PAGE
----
DHAHRAN, Saudi Arabia -- Iraq's highly touted military defenses withered so quickly once the allied ground offensive began that U.S. tanks charged into Iraq 10 hours ahead of schedule while thousands of astonished American soldiers never had to fire a shot.
During the first day of the assault, a U.S. Army howitzer team rolling into Iraq ahead of the 82nd Airborne Division and French forces encountered a barrage of artillery fire that landed 100 yards ahead in its path.
After firing back for half an hour, the artillerymen learned that what appeared to be Iraqi shelling was merely covering fire from U.S. guns stationed to the rear. Iraqi troops actually had fled their forward positions, with one soldier leaving behind a plate of cold rice and an onion.
One of the 82nd Airborne brigades had expected a violent clash with as many as 2,500 seasoned Iraqi soldiers, but at least 2,000 Iraqis ended up surrendering, almost every one of them without firing a round.
Had they wanted to fight, the Iraqis were equipped with heavily stocked and well-fortified bunkers to put up stiff resistance, Col. Ron Rokosz, the U.S. brigade commander, told reporters traveling with the unit.
"It's the most incredible thing I've ever seen," he said. "Every soldier I saw surrendered."
From across the 300-mile battle front, stretching westward from the Kuwaiti coastline to the Iraqi desert well beyond the Wadi al-Batin basin, U.S. and allied forces broke through minefields, 12-foot sand barriers and other obstacles with ease. Allied armor units then churned through much of the desert with unexpected speed.
Since the all-out offensive began early Sunday, U.S. commanders have been quick to attribute much of the initial success to the battle plan drafted by senior Army officers, which stressed rapid, flexible maneuvering to exploit Iraqi weaknesses several fronts and the use of deception.
In one case, the entire Army VII Corps began on Feb. 14 to shift westward across the Wadi al-Batin to take up positions close to a jump-off point near the spot where the border turns northward.
As the long convoy and tanks and vehicles moved more than 100 miles west, the 1st Cavalry Division began shelling Iraqi troops repeatedly from positions closer to the Kuwaiti border, apparently convincing them that the main U.S. thrust would come at that point.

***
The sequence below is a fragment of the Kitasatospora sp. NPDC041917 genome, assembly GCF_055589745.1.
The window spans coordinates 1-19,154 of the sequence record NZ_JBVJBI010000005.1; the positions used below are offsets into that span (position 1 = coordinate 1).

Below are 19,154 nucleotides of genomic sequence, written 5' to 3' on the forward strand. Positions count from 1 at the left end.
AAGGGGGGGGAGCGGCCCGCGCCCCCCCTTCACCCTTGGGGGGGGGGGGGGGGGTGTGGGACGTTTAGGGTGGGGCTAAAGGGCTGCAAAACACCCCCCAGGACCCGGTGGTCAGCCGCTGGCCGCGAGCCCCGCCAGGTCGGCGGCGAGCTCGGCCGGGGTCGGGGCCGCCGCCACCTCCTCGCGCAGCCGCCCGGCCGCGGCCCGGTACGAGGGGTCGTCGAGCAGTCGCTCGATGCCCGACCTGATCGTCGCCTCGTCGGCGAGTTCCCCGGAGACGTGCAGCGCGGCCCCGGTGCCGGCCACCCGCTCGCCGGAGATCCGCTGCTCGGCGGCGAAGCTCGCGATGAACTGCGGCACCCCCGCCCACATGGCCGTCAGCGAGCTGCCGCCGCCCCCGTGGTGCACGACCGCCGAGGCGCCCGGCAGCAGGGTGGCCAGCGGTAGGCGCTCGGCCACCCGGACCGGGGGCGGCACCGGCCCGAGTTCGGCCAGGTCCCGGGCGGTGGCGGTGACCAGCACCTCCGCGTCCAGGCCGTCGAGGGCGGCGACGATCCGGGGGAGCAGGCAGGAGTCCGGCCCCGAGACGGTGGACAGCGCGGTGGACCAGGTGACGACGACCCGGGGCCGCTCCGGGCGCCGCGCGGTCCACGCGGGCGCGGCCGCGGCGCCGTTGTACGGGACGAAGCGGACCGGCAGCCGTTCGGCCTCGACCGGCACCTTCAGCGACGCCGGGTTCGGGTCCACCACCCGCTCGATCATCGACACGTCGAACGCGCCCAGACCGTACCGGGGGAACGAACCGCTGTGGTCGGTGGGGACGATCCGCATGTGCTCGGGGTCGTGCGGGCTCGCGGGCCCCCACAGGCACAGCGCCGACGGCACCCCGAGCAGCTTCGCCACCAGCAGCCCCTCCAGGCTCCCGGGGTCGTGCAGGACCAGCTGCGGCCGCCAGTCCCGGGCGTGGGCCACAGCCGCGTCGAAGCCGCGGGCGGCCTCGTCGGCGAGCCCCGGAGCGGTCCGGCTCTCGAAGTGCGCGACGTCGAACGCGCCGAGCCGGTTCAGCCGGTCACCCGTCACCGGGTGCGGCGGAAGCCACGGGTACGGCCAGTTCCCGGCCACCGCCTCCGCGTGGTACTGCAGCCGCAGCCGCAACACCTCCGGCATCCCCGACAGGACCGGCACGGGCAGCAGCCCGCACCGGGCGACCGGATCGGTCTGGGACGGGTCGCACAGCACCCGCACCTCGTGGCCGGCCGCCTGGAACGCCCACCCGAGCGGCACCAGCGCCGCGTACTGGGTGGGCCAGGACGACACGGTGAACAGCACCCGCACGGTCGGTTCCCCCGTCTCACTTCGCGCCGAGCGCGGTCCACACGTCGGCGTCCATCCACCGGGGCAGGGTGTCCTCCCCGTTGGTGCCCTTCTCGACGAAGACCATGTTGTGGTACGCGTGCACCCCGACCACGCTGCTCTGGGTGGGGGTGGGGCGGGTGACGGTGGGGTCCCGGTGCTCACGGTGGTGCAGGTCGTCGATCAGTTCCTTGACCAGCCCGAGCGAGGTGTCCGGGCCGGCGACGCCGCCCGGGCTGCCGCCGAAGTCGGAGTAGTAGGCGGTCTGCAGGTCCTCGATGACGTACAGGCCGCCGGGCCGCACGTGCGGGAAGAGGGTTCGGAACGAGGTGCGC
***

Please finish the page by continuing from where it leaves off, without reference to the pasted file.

When the VII Corps launched its attack, Iraqi resistance was virtually non-existent, allowing commanders to move their armored divisions north 10 hours ahead of schedule.
"We had to totally revise the ground plan," said Col. Johnnie B. Hitt, corps aviation commander. "There was enemy right over the border, but they were not fighting."
Yesterday, when asked why allied forces could advance so quickly into Kuwait and Iraq, Marine Brig. Gen. Richard I. Neal said, "I think it was superb prior planning, if you want the truth."
Maj. Gen. Ronald H. Griffith, commander of the 1st Armored Division, put it this way: "We have speed, we have agility, we have shock-attack firepower, and he [Iraqi troops] can't do that."
New reports from the combat zone also indicate that Iraq largely abandoned its traditional Soviet-style battlefield tactics and simply chose, in many encounters with allied forces, not to fight.
Although bunkers have been found full of ammunition and supplies -- even one with a military radio, a color television and a VCR -- the will to fight clearly had been lost.
Some advancing Marines reported pockets of heavy artillery fire as they broke through the defensive lines, but others in the 1st Marine Division saw no resistance at the first layer of obstacles, only sporadic opposition at the second layer and then moved rapidly to their first objective: seizure of a former Kuwaiti air force base.
This unit discovered that Iraqi fortifications were impressive only because of the extent to which they covered a vast landscape, not so much for the way they were built. Some defensive positions were little more than shallow trenches or bunkers made with flimsy materials.
The first barriers 10 miles inside Kuwait, for example, consisted of two lines of single-strand barbed wire on either side of a minefield. The mines were half-exposed. The Iraqis had almost no troops or artillery covering the obstacles, even though advancing U.S. Marines did not have tanks and were vulnerable.
At the next obstacle belt, another eight miles or so into Kuwait, the Marines took light artillery fire, but it was ineffective.
"They had a dynamic opportunity because we were all bunched up," said Cpl. Mark Thieme of Alexandria, Va. "But they didn't take advantage of it."
Elsewhere across the battlefield, the threat by Iraq's much-vaunted fleet of 190 attack helicopters failed to materialize. Not only were its pilots -- like those in Iraq's moribund air force -- judged too timid to fight, but U.S. field commanders also disclosed that helicopter airstrips were bombarded heavily only a few hours before the allied offensive began.
In addition, U.S. Army helicopter gunships and scouts roamed 50 miles into the desert of central Iraq to deal with potential resistance while leading columns of allied armor and ground troops.
"Some guys had said if this is your day off, you're going to miss half the war," said Capt. Gordon Spencer, an F-16 pilot from North Syracuse, N.Y., who had flown tank-busting missions Sunday to clear the way for the ground forces.
After plowing through all the Iraqi obstacles and reaching his first objective, a jubilant member of the 1st Marine Division exclaimed, "Damn, if I knew it was going to be this easy, I would have said come earlier."